Until several years ago, anyone wanting to build up a fleet of New York subway rolling stock really had their work cut out for them. There were some old white metal kits, some resin or epoxy semi-finished models and the always hard to find and super expensive brass imports. One company came out with injection molded kits for IRT subway cars which built up into very nice models but you still had to figure out how to power them. Then LifeLike produced their model of the IRT R-17 car, ready to run as both powered and non-powered units. While these units really made it very easy to get a transit layout running in no time, there are some problems with them that a few modelers may not like.
The first several runs of the cars came without the signature spotting feature, the end safety gates. Subsequent runs that were released after Walthers acquired the LifeLike line did include this feature, but as told to me by the Walthers representative, the end gates are not available as a separate part to retrofit the cars. You can purchase the end gates as separate parts from several companies. IHP has photo-etched brass gates that are very reasonably priced. Image Replicas has an injection molded set that is listed on their website but while it may seem a little pricey it does 3 cars. Years ago Model Traction Supply sold white metal end gates for their R-1 and BMT Standard models; you see them at swap meets from time to time.
The main problem with the R-17 models however, are the dimensions. These cars represent the rolling stock of the IRT division which was built with narrower clearances than the BMT division. While IRT cars can run through the BMT, the opposite is not true. The width of the model is a scale 9 feet 6 inches instead of 8 feet 9 inches and the height of the car from the top of the rail to the bottom of the doors is 4 feet 9 inches, a full scale foot greater than the prototype. While the greater width is not readily apparent when running the cars together, it is noticeable when compared to equipment that is right to scale. From the front the cars resemble the wider BMT cars. The greater height from the rail head is noticeable and would take some major surgery to correct.
Now for the good news- these models have some of the finest details of any subway models produced, especially the rooftop vents and rivet detail which look terrific. The best part of all is the power mechanism- it is extremely smooth and powerful and will easily pull the 3 dummy cars on level track as well as inclines. So while there are some dimensional problems with the cars, the ability to quickly assemble a prototype consist that runs as good as it looks would seem to override any discrepancies. I don’t think you will be disappointed with these models.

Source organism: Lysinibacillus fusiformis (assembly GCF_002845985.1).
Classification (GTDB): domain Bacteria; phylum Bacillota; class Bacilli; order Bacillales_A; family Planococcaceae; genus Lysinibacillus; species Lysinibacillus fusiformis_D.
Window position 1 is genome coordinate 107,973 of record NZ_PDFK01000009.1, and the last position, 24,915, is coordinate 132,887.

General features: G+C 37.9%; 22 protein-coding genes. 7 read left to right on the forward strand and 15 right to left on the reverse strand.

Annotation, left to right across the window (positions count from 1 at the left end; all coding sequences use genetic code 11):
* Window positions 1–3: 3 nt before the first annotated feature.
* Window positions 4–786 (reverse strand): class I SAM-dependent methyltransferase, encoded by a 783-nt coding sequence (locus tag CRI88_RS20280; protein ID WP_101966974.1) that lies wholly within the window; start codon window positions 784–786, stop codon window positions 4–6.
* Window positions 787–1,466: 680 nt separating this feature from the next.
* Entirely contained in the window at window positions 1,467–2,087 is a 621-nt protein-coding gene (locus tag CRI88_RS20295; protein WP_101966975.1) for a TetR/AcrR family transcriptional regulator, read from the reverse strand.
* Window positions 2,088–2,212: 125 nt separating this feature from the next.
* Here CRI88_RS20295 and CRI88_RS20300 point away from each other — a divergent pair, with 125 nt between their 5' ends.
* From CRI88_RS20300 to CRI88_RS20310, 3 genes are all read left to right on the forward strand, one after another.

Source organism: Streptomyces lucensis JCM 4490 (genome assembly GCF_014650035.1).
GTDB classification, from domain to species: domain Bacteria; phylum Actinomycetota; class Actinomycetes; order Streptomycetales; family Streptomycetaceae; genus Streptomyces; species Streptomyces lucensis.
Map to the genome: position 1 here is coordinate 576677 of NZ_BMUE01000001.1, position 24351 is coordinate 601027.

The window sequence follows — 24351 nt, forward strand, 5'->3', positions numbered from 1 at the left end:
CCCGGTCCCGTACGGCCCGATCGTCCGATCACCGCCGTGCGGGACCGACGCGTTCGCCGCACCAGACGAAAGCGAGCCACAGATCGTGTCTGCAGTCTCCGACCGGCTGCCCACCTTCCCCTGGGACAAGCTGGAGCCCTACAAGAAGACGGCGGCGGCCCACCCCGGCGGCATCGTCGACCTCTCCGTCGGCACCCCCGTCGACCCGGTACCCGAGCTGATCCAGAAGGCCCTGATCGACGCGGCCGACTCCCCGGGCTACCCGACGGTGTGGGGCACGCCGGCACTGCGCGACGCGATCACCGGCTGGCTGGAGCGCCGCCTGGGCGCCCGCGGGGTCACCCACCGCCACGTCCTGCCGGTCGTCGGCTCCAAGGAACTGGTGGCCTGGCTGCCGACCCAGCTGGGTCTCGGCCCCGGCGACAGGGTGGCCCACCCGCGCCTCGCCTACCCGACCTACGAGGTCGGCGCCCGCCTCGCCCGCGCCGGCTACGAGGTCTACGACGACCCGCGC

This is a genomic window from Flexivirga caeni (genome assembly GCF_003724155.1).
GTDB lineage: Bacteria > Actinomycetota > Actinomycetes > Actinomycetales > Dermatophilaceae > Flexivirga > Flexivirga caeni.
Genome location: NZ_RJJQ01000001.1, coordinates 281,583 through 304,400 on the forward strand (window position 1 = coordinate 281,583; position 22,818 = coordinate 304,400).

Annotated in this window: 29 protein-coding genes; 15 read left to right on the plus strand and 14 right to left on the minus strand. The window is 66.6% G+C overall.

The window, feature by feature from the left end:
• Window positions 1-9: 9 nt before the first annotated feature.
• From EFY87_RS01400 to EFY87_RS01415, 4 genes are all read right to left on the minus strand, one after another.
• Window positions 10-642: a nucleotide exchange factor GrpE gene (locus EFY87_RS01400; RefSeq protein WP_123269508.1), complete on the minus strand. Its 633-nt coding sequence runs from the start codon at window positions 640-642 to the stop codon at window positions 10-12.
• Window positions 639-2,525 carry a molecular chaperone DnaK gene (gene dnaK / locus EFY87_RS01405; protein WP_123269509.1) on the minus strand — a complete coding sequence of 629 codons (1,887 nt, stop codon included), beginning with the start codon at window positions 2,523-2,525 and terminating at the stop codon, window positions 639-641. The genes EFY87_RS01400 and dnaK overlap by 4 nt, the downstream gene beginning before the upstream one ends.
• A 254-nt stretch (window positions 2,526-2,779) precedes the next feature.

See you next time when we take a look at some subway car kits.
Ask anyone who has grown up in New York about where the trains are and you most likely will be directed to the nearest subway or elevated station. That’s why as a native son of the Big Apple, my plans for an HO scale model railroad had to include rapid transit. Over the years I have tried to acumulate different types of New York subway equipment so that a credible effort could be made in creating such a layout, but up until the release of the Lifelike/Walthers Proto 1000 R-17 Subway cars several years ago, HO scale rolling stock was somewhat difficult to come by. The O scale folks also have it much easier today with the variety of products available, but you need much more room for a layout.
One of the nice things about adding model transit to your railroad is that depending on the era modeled you can also include such things as streetcars, buses, commuter rail, light rail, and electric traction. Since a good deal of this equipment had long service lives, a lot of the cars modeled can overlap different eras, so your modeled timeframe can be expanded. The focus of this website will be on modeling this equipment, the construction of a layout to run the equipment and the input of those who wish to participate here and have some fun. Let’s not restrict our efforts to just New York- plenty of other cities such as Chicago, Philadelphia, Boston and Washington DC have hugh transit systems, so lets hear from all you transit fans out there!
Got to go now- I think I hear the train coming and there’s 3 staircases up to the platform! Transit Bill